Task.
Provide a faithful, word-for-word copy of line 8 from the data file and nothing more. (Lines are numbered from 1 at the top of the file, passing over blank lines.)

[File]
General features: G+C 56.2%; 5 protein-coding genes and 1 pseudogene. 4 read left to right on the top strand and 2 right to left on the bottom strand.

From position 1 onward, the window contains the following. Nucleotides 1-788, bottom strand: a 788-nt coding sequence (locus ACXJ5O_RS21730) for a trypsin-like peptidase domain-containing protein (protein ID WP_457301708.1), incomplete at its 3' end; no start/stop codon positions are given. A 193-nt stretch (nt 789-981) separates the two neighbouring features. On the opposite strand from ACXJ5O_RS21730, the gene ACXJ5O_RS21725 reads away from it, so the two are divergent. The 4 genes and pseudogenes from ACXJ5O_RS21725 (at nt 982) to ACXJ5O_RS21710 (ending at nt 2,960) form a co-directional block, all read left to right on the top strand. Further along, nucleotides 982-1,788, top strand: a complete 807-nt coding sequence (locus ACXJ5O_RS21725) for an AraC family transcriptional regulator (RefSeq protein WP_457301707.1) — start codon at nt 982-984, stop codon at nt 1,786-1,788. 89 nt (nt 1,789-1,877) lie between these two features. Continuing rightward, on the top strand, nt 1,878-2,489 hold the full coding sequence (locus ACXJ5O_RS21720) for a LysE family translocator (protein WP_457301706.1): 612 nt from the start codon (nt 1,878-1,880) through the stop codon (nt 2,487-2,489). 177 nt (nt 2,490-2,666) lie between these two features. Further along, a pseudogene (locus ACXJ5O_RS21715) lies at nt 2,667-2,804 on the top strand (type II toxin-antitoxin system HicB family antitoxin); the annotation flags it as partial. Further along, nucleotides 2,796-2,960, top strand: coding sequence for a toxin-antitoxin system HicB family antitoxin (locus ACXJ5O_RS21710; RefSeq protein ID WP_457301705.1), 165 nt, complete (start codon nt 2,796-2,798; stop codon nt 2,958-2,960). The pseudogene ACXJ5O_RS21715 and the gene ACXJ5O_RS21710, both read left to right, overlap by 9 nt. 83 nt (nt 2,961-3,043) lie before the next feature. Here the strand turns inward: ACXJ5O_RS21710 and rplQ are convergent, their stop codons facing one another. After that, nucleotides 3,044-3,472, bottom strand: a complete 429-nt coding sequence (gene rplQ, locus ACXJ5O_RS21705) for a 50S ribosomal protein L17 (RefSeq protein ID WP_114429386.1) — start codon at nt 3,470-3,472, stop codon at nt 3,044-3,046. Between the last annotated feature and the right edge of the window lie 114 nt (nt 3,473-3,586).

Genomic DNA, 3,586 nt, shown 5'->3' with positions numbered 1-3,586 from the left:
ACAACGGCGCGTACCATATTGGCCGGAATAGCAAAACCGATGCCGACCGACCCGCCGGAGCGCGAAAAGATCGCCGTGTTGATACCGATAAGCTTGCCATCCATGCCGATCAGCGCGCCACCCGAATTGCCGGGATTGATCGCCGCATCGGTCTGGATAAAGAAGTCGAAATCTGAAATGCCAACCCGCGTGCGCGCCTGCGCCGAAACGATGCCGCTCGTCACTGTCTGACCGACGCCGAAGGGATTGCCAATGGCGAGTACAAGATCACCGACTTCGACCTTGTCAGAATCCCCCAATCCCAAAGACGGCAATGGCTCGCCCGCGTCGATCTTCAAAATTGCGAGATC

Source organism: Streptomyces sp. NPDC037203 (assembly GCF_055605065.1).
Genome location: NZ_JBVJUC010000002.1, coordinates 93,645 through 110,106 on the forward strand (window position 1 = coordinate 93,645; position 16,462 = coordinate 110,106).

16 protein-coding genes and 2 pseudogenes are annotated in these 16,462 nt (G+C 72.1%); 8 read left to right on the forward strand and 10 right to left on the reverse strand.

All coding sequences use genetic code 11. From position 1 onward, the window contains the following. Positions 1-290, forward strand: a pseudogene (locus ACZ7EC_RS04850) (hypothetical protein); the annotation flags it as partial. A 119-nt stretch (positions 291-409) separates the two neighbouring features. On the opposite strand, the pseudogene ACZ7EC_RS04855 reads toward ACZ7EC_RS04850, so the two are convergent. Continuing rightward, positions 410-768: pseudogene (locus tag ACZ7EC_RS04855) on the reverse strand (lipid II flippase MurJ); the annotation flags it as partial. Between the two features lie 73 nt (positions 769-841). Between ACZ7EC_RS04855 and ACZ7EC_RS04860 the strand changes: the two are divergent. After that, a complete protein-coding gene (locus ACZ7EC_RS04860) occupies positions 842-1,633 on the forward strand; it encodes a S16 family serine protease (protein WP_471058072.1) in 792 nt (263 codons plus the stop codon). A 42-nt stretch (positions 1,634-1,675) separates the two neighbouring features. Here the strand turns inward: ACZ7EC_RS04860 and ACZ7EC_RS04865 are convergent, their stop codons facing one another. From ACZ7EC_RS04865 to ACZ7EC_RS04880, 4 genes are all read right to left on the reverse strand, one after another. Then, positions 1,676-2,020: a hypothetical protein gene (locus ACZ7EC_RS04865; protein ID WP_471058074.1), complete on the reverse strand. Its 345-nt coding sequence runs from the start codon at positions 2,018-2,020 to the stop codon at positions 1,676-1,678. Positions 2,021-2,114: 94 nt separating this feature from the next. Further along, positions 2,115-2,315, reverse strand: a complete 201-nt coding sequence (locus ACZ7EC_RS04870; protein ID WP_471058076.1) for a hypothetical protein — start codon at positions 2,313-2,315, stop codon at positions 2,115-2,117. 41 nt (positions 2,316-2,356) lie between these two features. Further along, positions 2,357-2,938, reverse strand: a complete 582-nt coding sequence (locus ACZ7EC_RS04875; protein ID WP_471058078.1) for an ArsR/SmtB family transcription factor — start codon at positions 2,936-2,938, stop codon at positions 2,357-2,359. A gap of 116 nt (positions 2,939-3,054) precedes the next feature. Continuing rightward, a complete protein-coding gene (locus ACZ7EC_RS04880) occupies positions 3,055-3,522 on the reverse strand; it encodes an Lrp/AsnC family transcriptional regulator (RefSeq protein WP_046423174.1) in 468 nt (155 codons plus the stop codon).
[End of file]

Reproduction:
All coding sequences use genetic code 11. From position 1 onward, the window contains the following. Positions 1-290, forward strand: a pseudogene (locus ACZ7EC_RS04850) (hypothetical protein); the annotation flags it as partial. A 119-nt stretch (positions 291-409) separates the two neighbouring features. On the opposite strand, the pseudogene ACZ7EC_RS04855 reads toward ACZ7EC_RS04850, so the two are convergent. Continuing rightward, positions 410-768: pseudogene (locus tag ACZ7EC_RS04855) on the reverse strand (lipid II flippase MurJ); the annotation flags it as partial. Between the two features lie 73 nt (positions 769-841). Between ACZ7EC_RS04855 and ACZ7EC_RS04860 the strand changes: the two are divergent. After that, a complete protein-coding gene (locus ACZ7EC_RS04860) occupies positions 842-1,633 on the forward strand; it encodes a S16 family serine protease (protein WP_471058072.1) in 792 nt (263 codons plus the stop codon). A 42-nt stretch (positions 1,634-1,675) separates the two neighbouring features. Here the strand turns inward: ACZ7EC_RS04860 and ACZ7EC_RS04865 are convergent, their stop codons facing one another. From ACZ7EC_RS04865 to ACZ7EC_RS04880, 4 genes are all read right to left on the reverse strand, one after another. Then, positions 1,676-2,020: a hypothetical protein gene (locus ACZ7EC_RS04865; protein ID WP_471058074.1), complete on the reverse strand. Its 345-nt coding sequence runs from the start codon at positions 2,018-2,020 to the stop codon at positions 1,676-1,678. Positions 2,021-2,114: 94 nt separating this feature from the next. Further along, positions 2,115-2,315, reverse strand: a complete 201-nt coding sequence (locus ACZ7EC_RS04870; protein ID WP_471058076.1) for a hypothetical protein — start codon at positions 2,313-2,315, stop codon at positions 2,115-2,117. 41 nt (positions 2,316-2,356) lie between these two features. Further along, positions 2,357-2,938, reverse strand: a complete 582-nt coding sequence (locus ACZ7EC_RS04875; protein ID WP_471058078.1) for an ArsR/SmtB family transcription factor — start codon at positions 2,936-2,938, stop codon at positions 2,357-2,359. A gap of 116 nt (positions 2,939-3,054) precedes the next feature. Continuing rightward, a complete protein-coding gene (locus ACZ7EC_RS04880) occupies positions 3,055-3,522 on the reverse strand; it encodes an Lrp/AsnC family transcriptional regulator (RefSeq protein WP_046423174.1) in 468 nt (155 codons plus the stop codon).